Viral pneumonia is an inflammation of the lungs induced by a viral infection.
Viral pneumonia is an infection of the lungs developing as a complication of viral infection that varies by severity. The disease is mild and usually self-limiting in otherwise healthy individuals, whereas in those whose immune system is weakened, the disease tends to be more severe and may be even fatal. It is considered that viral pneumonia constitutes almost 30% of pneumonia cases.
In general, viral infection outbreaks happen in late autumn, during winter and in early spring.
- Influenza viruses type A, B and C are the most common cause of viral pneumonia;
- Respiratory syncytial virus affects primarily infants and children, though its incidence in adults is also high;
- Parainfluenza virus (PIV) is known to induce bronchiolitis in infants and cause viral pneumonia in children;
- Adenovirus pneumonia occurs relatively rarely;
- Human coronaviruses have become notorious lately as they have caused several deadly outbreaks – severe acute respiratory syndrome, Middle East respiratory syndrome and COVID-19 disease;
- Human rhinoviruses are the typical agents causing common cold both in children and adults;
- Human metopneumavirus (hMPV) has been recognized not so long ago and its incidence remain uncertain;
- Varicella zoster infection may also affect the lungs, however, such presentation is rare;
- Cytomegalovirus infection is usually asymptomatic in healthy individuals, though this infection is very dangerous for recipients after solid organs or stem hematopoietic stem cell transplantation;
- Herpes simplex virus infection of the lower respiratory tract also occurs mainly in individuals with suppressed immunity;
- Pneumonia can also develop as a complication of measles;
Anyone can acquire virus infection and even develop pneumonia, however, some people are more likely to suffer from viral pneumonia than the others and tend to have a more severe course of the disease:
- Individuals older than 65 years or infants and kids younger than 2 years;
- Those who have chronic diseases such as heart disease, diabetes mellitus and some other;
- Individuals with weaken immune system due to HIV, immunosuppressive treatments or have any other inborn or acquired immunodeficiency;
- Smokers are also more likely to develop viral pneumonia;
Symptoms of the disease develop rather quickly with acute onset of fever associated with profuse sweating, chills and muscle aches. The involvement of the lungs leads to the occurrence of cough, in viral infection, it is usually dry, though later cough becomes wet with excretion of the green or yellow sputum. Wheezing is characteristic for kids.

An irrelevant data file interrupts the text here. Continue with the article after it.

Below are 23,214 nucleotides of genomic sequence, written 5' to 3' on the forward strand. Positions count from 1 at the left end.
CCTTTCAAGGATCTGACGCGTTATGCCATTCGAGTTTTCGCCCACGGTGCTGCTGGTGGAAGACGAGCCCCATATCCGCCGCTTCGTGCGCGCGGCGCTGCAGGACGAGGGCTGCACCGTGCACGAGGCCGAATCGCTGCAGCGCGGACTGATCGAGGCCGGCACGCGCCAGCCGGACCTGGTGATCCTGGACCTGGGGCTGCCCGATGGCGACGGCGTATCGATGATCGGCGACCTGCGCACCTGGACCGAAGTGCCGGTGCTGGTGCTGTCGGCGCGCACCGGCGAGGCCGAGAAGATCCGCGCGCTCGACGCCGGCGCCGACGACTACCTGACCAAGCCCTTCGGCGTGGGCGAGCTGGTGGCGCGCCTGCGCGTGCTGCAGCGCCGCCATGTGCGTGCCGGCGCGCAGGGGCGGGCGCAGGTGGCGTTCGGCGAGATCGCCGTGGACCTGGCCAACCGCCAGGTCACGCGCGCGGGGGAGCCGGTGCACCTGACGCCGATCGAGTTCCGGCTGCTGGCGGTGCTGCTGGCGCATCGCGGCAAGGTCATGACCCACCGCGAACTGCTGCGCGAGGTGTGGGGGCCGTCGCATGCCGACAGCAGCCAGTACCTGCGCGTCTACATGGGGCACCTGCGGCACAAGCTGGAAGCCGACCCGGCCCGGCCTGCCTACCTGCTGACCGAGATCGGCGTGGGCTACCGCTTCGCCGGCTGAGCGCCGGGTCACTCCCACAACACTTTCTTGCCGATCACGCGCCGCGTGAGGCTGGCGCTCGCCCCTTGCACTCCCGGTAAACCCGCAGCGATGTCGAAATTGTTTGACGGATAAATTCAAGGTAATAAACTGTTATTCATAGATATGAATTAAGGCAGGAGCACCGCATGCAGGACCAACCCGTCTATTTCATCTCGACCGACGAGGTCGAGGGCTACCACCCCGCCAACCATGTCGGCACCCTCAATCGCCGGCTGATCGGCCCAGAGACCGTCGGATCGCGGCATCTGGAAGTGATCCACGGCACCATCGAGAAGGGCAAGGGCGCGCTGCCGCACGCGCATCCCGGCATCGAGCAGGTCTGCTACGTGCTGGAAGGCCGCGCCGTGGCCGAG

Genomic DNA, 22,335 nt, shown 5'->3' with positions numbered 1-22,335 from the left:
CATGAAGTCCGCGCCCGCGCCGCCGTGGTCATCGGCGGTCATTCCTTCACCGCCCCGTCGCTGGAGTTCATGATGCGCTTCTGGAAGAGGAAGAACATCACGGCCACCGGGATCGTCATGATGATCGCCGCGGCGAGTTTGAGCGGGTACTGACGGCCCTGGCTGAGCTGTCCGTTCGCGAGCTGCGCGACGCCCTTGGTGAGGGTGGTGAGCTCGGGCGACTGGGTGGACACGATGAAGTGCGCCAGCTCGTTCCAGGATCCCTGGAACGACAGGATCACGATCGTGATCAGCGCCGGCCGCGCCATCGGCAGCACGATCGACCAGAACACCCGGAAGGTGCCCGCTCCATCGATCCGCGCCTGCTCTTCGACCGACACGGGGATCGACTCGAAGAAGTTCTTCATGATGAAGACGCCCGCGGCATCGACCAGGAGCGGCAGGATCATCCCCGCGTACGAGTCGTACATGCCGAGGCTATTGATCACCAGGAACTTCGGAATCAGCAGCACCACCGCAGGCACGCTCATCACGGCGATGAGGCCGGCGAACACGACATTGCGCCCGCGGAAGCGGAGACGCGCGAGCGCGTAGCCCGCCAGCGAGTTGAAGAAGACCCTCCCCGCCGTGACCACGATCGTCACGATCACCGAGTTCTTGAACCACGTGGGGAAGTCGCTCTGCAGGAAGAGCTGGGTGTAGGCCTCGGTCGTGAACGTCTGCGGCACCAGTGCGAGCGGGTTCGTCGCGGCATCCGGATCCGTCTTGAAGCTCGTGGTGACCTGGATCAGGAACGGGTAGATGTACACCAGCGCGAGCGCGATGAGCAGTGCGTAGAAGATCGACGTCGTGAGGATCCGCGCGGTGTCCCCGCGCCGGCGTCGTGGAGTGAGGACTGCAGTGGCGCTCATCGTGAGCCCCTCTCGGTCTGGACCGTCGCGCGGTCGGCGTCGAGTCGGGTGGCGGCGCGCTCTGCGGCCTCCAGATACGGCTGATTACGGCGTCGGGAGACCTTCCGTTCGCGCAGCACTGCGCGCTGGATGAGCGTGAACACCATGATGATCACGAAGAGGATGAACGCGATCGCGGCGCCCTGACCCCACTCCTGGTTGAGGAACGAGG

Overall, symptoms of viral pneumonia may include the following depending on the type of virus and immune response:
- Nonproductive cough to wet cough;
- Shortness of breath;
- Fever and chills;
- General malaise;
- Loss of appetite;
- Muscle pain (myalgia);
- Runny nose (rhinitis);
- Sore throat;
- Chest pain may be present if the pleura is involved;
- Complete blood count is necessary to assess the body’s response to infection;
- Chest X-ray is performed to estimate the lungs inflammation. In severe cases chest CT may be also considered;
- Polymerase chain reaction (PCR) and ELISA antigen testing are used to detect the causative virus;
- C-reactive protein is elevated in viral pneumonia and can be used to evaluate treatment efficacy;
Treatment of viral pneumonia is mainly symptomatic. Even though several drugs act on the viruses their efficacy in the treatment of viral pneumonia is controversial. Cytomegalovirus infection is treated with gancyclovir. Oseltamivir and zanamivir are effective for influenza if they are administered promptly.
Most cases of viral pneumonia resolve spontaneously within a few days up to several weeks. However, sometimes the disease is so severe that may require hospital admission, mechanical ventilation, and intensive care. Sometimes a secondary bacterial infection may complicate viral pneumonia and then treatment should also include antibiotics.
In mild cases, a person doesn’t require hospitalization and be treated at home.
- Drink plenty of water, tea, juices, etc.
- Stay in bed and avoid going out and contacting with other people;
- Take antipyretics (acetaminophen, ibuprofen, Analgin) if you have a fever;
- Painkillers can be taken to relieve throat soreness, headache and muscle ache;
- Drugs that loosen mucus are administered to mitigate the cough;
- Vaccination against flu every year is essential to prevent influenza.
- Personal hygiene should be maintained and washing your hands regularly, especially before your meals.
- Avoid touching your eyes, mouth, and face with unwashed hands.
- If you are ill to prevent infecting the others cover your mouth and nose with a tissue while coughing or sneezing and don’t forget to wash your hands afterward.